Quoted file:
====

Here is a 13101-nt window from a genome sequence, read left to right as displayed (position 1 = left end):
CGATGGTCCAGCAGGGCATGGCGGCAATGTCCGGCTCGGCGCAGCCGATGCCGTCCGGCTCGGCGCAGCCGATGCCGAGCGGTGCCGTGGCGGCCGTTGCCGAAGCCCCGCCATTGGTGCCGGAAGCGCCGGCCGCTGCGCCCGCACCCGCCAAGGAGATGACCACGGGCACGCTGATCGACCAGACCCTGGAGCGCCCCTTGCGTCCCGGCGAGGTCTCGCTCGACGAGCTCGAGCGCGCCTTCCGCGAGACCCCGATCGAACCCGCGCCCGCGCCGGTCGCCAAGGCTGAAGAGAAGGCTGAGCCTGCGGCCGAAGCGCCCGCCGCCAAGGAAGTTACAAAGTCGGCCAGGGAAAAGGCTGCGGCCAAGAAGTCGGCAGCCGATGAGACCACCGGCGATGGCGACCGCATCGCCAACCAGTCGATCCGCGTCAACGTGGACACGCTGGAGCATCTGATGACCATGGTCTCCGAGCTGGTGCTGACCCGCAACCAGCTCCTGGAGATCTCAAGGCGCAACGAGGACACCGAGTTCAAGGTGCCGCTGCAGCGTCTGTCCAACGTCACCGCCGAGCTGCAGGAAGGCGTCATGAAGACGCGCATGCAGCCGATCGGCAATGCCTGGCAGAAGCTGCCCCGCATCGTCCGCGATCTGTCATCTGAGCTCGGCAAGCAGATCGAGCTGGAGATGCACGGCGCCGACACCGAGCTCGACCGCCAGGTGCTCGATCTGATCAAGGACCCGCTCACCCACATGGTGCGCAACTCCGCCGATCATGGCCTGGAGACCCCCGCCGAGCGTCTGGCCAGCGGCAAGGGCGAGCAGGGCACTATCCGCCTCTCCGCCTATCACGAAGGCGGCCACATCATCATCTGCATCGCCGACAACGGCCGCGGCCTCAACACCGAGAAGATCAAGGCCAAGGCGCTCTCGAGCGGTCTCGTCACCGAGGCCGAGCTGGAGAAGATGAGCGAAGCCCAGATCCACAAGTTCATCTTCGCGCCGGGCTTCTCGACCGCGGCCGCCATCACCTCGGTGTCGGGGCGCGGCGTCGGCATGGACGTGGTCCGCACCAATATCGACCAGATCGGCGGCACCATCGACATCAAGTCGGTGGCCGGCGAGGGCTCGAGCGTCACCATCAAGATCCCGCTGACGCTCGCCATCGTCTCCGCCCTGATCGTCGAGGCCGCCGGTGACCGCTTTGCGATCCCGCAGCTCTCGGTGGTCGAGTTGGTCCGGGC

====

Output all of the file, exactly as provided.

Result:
Here is a 13101-nt window from a genome sequence, read left to right as displayed (position 1 = left end):
CGATGGTCCAGCAGGGCATGGCGGCAATGTCCGGCTCGGCGCAGCCGATGCCGTCCGGCTCGGCGCAGCCGATGCCGAGCGGTGCCGTGGCGGCCGTTGCCGAAGCCCCGCCATTGGTGCCGGAAGCGCCGGCCGCTGCGCCCGCACCCGCCAAGGAGATGACCACGGGCACGCTGATCGACCAGACCCTGGAGCGCCCCTTGCGTCCCGGCGAGGTCTCGCTCGACGAGCTCGAGCGCGCCTTCCGCGAGACCCCGATCGAACCCGCGCCCGCGCCGGTCGCCAAGGCTGAAGAGAAGGCTGAGCCTGCGGCCGAAGCGCCCGCCGCCAAGGAAGTTACAAAGTCGGCCAGGGAAAAGGCTGCGGCCAAGAAGTCGGCAGCCGATGAGACCACCGGCGATGGCGACCGCATCGCCAACCAGTCGATCCGCGTCAACGTGGACACGCTGGAGCATCTGATGACCATGGTCTCCGAGCTGGTGCTGACCCGCAACCAGCTCCTGGAGATCTCAAGGCGCAACGAGGACACCGAGTTCAAGGTGCCGCTGCAGCGTCTGTCCAACGTCACCGCCGAGCTGCAGGAAGGCGTCATGAAGACGCGCATGCAGCCGATCGGCAATGCCTGGCAGAAGCTGCCCCGCATCGTCCGCGATCTGTCATCTGAGCTCGGCAAGCAGATCGAGCTGGAGATGCACGGCGCCGACACCGAGCTCGACCGCCAGGTGCTCGATCTGATCAAGGACCCGCTCACCCACATGGTGCGCAACTCCGCCGATCATGGCCTGGAGACCCCCGCCGAGCGTCTGGCCAGCGGCAAGGGCGAGCAGGGCACTATCCGCCTCTCCGCCTATCACGAAGGCGGCCACATCATCATCTGCATCGCCGACAACGGCCGCGGCCTCAACACCGAGAAGATCAAGGCCAAGGCGCTCTCGAGCGGTCTCGTCACCGAGGCCGAGCTGGAGAAGATGAGCGAAGCCCAGATCCACAAGTTCATCTTCGCGCCGGGCTTCTCGACCGCGGCCGCCATCACCTCGGTGTCGGGGCGCGGCGTCGGCATGGACGTGGTCCGCACCAATATCGACCAGATCGGCGGCACCATCGACATCAAGTCGGTGGCCGGCGAGGGCTCGAGCGTCACCATCAAGATCCCGCTGACGCTCGCCATCGTCTCCGCCCTGATCGTCGAGGCCGCCGGTGACCGCTTTGCGATCCCGCAGCTCTCGGTGGTCGAGTTGGTCCGGGC